To properly explain the surprising level of quality in Streets of Fury EX, it becomes necessary to describe a few factual statements about the game. The game itself is a highly enhanced remake of a game previously seen on XBOX Live Indie Games, a service that typically featured small, shareware-esque games, often made by a singular person. The characters on screen are digitized actors with varying levels of martial arts training, many of whom are likely friends and family of the developers. The divisive internet personality The Nostalgia Critic is an unlockable playable character. All these factors should result in a game that should be awful, and yet by some total cosmic fluke, it all results in a surprisingly solid, even deep brawler.
An alliance of gangs are rioting across the streets of Paris, and no one is safe. Against their combined might, even the French military has gone on strike. In the only logic that could appear in a beat-em-up, the government decides to hire a street gang from Los Angeles to take back the city. The plot itself is only really presented during a text scroll at the start of the game. It’s simplistic, but it’s more context than was truly needed, and doesn’t get in the way of the game itself.
Refreshingly, the game borrows little from the typical template established by games like Final Fight. Instead, its button configuration and many of its mechanics feel similar to Saturn classic Guardian Heroes. Much like in that game, the field is split into three distinct lanes that have to be traversed by hopping between them. While you don’t have a special character you can command, you’ll often find AI teammates joining the battles ahead with you, helping you fight off your foes and typically making the screen erupt into total chaos. The game features plenty of its own mechanics however, sometimes at the cost of more complex systems like GH’s RPG elements.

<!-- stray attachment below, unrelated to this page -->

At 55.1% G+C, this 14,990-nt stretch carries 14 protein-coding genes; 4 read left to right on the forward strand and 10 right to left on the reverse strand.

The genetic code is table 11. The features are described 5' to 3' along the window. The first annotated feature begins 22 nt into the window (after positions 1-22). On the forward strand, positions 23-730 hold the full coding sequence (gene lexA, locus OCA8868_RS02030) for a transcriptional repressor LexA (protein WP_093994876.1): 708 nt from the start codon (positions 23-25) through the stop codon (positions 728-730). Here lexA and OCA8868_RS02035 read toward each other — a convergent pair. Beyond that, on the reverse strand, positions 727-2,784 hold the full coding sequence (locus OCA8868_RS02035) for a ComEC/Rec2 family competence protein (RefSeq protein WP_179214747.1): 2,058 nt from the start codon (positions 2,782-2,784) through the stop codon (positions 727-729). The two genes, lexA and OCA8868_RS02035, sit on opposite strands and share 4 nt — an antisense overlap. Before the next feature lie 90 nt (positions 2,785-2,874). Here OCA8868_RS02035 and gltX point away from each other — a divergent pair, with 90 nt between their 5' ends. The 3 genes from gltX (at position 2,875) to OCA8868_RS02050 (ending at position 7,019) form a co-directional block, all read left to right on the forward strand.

There’s a staggering 22 different characters to select from, although a majority of these have to be unlocked by playing the game for long enough. There’s a pretty wide variety of characters to choose from, starting off with serious karate master Mitch Cassidy and Jean-Louis Marceau, who has a fighting style that can be only be described as ‘vaudevillian’. The rest of the characters you can unlock are just as varied, including a guy who’s main feature is that he actually thought to bring a gun. There are also a few ‘guests’ on offer, including the previously mentioned ‘critic’ and esteemed fighting game community member Ryan Hart. It should be noted, however, that these characters won’t appear if you never select them.
Even despite the wide roster, there’s a pretty vast moveset for each character to make use of. Weak attacks make for fast combos, while the strong attack button lets you knock away foes in various directions. Both of these buttons can be combined with different directions to perform different moves, which adds a lot of variety to the moveset without complicating the control scheme. Each character also has an assortment of special moves, from rising uppercuts to flame waves to making use of the aforementioned gun. Finally, every character gets access to a set of powerful ‘Fury’ moves, which use up one of the three stocks of meter gained by inflicting and taking damage.